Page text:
After he was gone, after giving her time to grieve, it felt important that Bree should know about you, about the stones. It took—well, it frankly took a bloody lot of luck and a jolly good miracle to get her to believe, *but she does.* She loved Frank with all her heart, but she knows now that Jamie Fraser was her father. IS her father.
You should know that she was instrumental in finding you. She persisted when I would have faltered under the doubts and the fears. As ecstatic and overjoyed as I was at the news that you were alive, I was so afraid Jamie, for you, for me, for Bree.
Even though I know she, too, was plagued with fears, she remained strong; and she kept ME strong. Even at the very stones, when I was so wracked with guilt over leaving her forever that I would have stayed, for her sake, she was there to strengthen me, to tell me not to look back. She said that she was giving me back to you, and that if I didn’t go, *she* would. ‘Someone has to find him and tell him I was born,’ she said, and she meant it.
THAT is the kind of person your daughter is growing to be, Jamie: determined, and brilliant, and selfless for the sake of those she loves; *and that includes you.* She asked me to give you a kiss, just from her. I’ve left it here, on the page, for you to keep, always.
Brianna has been the greatest joy of my life since we parted, a joy that would have been richer only if I had been granted the grace to raise her with you at my side. Thank you for her. THANK YOU for making me go on, for her sake. Despite everything, it has been a good life. Even in those long years of grief, I had the joy of seeing you every day, of seeing your spirit, there in the child of our love. And I’m so very grateful.
I’ll keep telling her about you. There wasn’t enough time, before I left. She’ll be able hear everything, now. I promise.
Jamie shook his head hard, fast, feeling for a third page that wasn’t there. “No…”
Be happy, Jamie Fraser, and LIVE.
“No,” he moaned. his eyes clinging to the fleeting words, even as he begged them not to stop. “Claire…”
“Mo nighean donn, don’t —
Those next seconds were everlasting, each terrible, catastrophic truth echoing in his soul like the toll of a great bell, over and over.
She had been here
Claire had been here
She was sitting at the bottom of the staircase, crying hard into Ian’s shoulder. When the study door crashed open, her head shot up and she jumped to her feet, her face pure terror. “Jamie, mo ch—”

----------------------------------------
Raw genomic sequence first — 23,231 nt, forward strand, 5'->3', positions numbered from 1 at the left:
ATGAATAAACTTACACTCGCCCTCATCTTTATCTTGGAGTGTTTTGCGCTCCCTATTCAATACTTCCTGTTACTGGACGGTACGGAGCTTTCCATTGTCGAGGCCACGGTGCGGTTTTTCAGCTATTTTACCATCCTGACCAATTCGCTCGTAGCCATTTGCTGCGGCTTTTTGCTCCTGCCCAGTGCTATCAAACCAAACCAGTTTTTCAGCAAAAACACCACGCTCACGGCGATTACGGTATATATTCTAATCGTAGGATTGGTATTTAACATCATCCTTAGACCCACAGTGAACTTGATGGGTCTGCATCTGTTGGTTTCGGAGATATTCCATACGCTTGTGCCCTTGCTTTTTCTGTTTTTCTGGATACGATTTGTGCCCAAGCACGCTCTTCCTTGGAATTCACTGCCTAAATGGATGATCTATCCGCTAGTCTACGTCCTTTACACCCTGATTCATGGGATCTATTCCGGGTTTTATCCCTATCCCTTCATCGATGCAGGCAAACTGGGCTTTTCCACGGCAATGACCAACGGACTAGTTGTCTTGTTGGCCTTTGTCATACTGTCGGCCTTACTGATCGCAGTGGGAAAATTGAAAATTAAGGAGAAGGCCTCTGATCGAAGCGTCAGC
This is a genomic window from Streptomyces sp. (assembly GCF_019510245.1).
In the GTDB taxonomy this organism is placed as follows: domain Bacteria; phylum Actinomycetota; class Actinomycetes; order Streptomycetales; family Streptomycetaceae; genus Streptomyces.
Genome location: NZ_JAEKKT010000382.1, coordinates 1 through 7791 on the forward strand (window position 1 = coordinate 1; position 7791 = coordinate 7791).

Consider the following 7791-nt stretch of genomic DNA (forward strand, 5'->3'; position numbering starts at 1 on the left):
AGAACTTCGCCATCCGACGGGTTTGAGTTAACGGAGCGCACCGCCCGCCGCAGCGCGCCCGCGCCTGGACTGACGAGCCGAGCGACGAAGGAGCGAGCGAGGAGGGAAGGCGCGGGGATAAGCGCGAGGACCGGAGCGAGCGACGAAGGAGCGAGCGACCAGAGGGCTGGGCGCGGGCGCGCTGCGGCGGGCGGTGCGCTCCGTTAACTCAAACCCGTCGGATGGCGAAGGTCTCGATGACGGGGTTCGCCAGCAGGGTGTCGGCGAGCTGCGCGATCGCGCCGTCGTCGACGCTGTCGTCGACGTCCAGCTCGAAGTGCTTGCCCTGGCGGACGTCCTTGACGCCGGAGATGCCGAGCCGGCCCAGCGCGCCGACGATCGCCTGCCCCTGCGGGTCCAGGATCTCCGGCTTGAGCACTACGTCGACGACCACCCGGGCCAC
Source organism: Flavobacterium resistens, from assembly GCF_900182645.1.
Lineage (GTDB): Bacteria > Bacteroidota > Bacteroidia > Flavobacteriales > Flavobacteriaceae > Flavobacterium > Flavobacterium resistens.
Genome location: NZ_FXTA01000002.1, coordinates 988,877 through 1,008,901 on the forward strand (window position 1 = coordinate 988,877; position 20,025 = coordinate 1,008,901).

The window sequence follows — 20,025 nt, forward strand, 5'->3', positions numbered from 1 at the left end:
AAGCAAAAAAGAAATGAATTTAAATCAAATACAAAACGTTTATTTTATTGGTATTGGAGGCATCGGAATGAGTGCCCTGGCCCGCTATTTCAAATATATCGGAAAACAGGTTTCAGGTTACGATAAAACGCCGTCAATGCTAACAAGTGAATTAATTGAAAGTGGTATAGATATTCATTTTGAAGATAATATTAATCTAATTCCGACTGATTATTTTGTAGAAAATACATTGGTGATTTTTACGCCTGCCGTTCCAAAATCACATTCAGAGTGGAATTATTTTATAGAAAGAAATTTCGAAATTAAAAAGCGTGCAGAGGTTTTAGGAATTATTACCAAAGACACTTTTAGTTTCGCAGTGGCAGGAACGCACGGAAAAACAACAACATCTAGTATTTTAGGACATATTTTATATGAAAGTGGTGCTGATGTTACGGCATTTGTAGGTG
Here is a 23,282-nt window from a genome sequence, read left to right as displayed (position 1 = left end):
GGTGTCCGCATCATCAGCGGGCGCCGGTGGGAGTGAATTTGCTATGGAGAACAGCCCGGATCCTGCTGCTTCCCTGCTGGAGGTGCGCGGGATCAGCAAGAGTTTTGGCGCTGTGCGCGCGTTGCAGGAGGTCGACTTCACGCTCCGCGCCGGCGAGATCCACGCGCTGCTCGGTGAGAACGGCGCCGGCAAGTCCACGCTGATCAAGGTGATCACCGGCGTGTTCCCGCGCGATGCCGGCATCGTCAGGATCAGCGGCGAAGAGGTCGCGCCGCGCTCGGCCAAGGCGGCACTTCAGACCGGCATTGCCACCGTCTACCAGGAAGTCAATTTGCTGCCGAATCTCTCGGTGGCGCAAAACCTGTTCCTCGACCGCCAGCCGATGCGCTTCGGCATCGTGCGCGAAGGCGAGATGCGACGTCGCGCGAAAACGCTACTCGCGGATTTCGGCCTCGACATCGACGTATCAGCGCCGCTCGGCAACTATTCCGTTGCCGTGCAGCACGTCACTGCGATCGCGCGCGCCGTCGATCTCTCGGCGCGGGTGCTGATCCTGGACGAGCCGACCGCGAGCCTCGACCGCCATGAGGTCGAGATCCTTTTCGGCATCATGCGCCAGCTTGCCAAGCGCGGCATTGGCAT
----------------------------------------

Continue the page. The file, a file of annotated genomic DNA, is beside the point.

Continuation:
“When?” He snarled it, and Jenny convulsed with a deep sob like a swallowed scream, and covered her face with her hands.
Jamie was thundering toward her, a veil of red over his vision as he demanded, “WHEN?”
Ian—in a shockingly deft and smooth movement given the leg—shot to his feet, shielding Jenny from Jamie’s rage with his body.
In all truth, the rational parts of Jamie’s mind were glad for Ian’s presence, for that was the only thing keeping the blood rage from taking control, from taking revenge. “WHEN was she here, woman?” he bellowed over Ian’s shoulder, “How fucking long did ye see fit to keep—”
Ian shoved him, eyes blazing. “You’ll NOT talk that way to—”
“Mor—ning—”Jenny sobbed, her voice a strangled whisper, “—gone before—Jamie! Oh, Jamie, I ken I’ll—never for—give mys—for—”
“HOW MANY MONTHS?” he roared, overtaken by despair, overtaken by rage, becoming a nameless beast under it. “HOW MANY YEARS, JENNY?”
“This morning—” she wailed, “To—TO—DAY—”
And then a great wave, tall as a mountain, rose up within Jamie, blasting out everything within him in a single cataclysmic moment of clarity.
T O D A Y
Then she was—
She could be no more than—
He vaulted up the stairs four at a time, paying no heed to Janet and Wee Ian and the others who were gathered at the top of the staircase, wide-eyed and pale and gaping.
Less than a minute later, he thundered back down past them all, breeks only half-laced under his boots, traveling bag on his back.
“No,” Jenny moaned, grasping at his sleeve as he passed and trying to hold him back. “Jamie, ye canna—Ye CANNA catch her, she's—GONE—she’s—”
He shook her off, hard enough to knock her off-balance, and ran to the kitchen, shoving what food he could lay his hands on into his sack and moving straight to the door, so crazed with determination he could barely see what it was he took. Food didn’t matter. Fatigue, already tugging at him, didn’t matter. Claire was—
“Jamie, she’s nearly a day ahead—” Jenny caught the handle just as he did, eyes absolutely wild. “Ye dinna even ken where she’s bound or—”
He spared his sister one look, and let all the hate and contempt, the rage and the betrayal show there as he growled, “I ken precisely where she’s bound.”